Improving Human-Robot Cooperation by Measuring Muscle Co-activation with EMG (Grafakos, 2016)

Abstract

The majority of work performed daily in the production industry and in the field of medical robotics incorporate processes that require high accuracy and minimize processing time. In the last decades, robotic arms in these areas have achieved a significant improvement of results and due to the flexibility, high working accuracy in repeatability and resistance that they present. In order to improve the human - robot cooperation in cases that the environment modeling is impossible, new control strategies are developed. The impedance and the admittance control are new types of control schemes, which are able to achieve the process goals even in unstructured environments. The operator has the ability to chance the robotic arm position immediately by changing the position of the robot’s end-effector, without using any type of teleoperation system. By applying these methods it is possible, for the human factor, to take part in the operation process and increase the human - robot immediacy.

The main purpose of this student thesis is the improvement of the impedance control methods considering the human intention for the cooperation. The basic idea comes from several applications which monitor the human arm muscle system with the aim of improving the stability of the impedance model. More specific we have created two improved control strategies which are able to change the desired dynamic model of the robotic arm in real time, by changing the damping coefficient, depending on the muscle co-activation of the operator’s arm. The first method increases the damping coefficient of the robotic arm when muscle co-activation is occurred. The second method is completely opposite because the damping coefficient is decreased in case of muscle co-activation rising.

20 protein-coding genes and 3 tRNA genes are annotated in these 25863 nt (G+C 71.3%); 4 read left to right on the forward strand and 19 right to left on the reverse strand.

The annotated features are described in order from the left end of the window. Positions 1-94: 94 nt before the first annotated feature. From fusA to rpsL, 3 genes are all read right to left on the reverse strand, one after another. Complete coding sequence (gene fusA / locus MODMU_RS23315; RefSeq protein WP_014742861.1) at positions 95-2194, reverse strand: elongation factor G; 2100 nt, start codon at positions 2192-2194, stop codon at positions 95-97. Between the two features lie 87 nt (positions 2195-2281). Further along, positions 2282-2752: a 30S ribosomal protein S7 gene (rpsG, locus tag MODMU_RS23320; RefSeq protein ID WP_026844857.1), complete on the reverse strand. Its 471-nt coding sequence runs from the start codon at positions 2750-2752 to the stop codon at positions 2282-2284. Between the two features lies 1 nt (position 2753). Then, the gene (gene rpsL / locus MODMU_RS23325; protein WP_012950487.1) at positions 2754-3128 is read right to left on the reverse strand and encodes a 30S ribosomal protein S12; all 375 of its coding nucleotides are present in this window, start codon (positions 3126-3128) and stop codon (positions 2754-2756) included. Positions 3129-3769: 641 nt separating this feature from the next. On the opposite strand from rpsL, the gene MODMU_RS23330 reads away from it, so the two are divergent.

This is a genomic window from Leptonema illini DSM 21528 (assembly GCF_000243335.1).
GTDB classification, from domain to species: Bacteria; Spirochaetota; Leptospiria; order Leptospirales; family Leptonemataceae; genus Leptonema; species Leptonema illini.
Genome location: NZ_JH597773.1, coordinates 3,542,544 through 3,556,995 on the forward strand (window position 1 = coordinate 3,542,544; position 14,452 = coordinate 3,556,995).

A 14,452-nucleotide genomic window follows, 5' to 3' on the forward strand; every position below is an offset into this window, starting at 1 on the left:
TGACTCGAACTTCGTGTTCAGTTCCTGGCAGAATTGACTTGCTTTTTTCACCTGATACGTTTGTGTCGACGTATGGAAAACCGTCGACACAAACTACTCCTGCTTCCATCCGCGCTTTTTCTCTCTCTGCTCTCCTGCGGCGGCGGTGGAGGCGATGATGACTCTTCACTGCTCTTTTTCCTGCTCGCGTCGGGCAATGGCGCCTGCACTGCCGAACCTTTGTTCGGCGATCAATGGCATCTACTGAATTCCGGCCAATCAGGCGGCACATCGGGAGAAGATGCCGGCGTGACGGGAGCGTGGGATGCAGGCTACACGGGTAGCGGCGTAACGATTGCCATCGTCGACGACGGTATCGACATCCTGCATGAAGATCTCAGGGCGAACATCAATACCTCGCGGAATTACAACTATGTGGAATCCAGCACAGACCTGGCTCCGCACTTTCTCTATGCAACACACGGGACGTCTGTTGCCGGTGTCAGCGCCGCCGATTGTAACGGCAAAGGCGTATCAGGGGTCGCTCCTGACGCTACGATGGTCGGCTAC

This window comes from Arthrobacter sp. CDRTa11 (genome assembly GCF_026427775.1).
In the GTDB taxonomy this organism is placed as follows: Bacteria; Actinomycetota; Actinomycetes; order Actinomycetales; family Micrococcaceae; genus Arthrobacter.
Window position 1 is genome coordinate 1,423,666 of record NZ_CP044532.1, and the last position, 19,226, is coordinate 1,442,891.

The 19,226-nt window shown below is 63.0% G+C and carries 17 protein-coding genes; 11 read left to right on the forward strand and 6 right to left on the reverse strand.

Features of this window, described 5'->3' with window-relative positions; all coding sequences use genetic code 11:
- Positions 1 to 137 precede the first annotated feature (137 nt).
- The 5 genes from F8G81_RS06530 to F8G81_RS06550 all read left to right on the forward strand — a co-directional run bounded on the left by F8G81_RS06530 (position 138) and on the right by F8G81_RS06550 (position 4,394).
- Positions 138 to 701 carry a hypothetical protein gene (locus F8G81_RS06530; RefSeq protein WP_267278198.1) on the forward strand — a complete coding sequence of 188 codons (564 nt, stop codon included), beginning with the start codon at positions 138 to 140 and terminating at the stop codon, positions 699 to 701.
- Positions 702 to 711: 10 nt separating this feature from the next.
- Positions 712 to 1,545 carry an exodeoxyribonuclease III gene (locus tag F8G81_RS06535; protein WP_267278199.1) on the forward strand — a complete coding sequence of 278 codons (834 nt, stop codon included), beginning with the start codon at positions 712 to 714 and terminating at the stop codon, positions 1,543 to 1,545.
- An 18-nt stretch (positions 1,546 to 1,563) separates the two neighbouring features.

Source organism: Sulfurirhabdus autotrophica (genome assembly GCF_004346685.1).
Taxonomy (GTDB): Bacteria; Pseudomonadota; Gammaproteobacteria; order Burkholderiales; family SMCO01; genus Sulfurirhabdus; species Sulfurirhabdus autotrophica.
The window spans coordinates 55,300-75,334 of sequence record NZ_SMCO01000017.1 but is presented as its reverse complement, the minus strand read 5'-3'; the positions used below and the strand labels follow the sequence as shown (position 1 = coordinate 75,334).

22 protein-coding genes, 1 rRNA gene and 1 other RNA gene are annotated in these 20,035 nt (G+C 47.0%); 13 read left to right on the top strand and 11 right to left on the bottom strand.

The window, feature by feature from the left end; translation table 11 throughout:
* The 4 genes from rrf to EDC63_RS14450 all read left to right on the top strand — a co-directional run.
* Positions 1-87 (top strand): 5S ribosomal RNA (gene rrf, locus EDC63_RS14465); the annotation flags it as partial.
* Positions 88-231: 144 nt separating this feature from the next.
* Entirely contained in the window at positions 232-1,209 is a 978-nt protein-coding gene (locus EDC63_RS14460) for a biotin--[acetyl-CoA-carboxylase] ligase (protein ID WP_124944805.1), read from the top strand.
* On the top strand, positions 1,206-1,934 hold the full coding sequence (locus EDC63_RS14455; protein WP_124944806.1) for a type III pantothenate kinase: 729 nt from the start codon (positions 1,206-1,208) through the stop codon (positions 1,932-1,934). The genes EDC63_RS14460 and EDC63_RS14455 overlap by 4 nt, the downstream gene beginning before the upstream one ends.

Several people will evaluate the performance of the new methods in an experiment that simulates high accuracy movement. More specific they were asked to move the robotic arm end point following a wire with predetermined geometry. The results of the new method will be compared with the impedance control strategy of stable gains by evaluating the trajectory accuracy, the process time, the operator energy consumption and the user opinion. Last but not least we will try to define if the operator is able to combine the change of muscular activation with the dynamics of the robotic arms. We are investigating if the cooperation with the proposed control strategies will increase the operator’s performance.

The results are encouraging since there is a reduction of energy consumption while there is a tendency to improve the accuracy of motion of the working tip with both methods. The greatest improvement is noted with the method which increases the damping of the robotic arm when muscle co-activation is occurred. Contestants couldn't be trained by new admittance control strategies. Despite the fact that were able to recognize how the methods work but they couldn't exploit their advantages and improve their performance.

 

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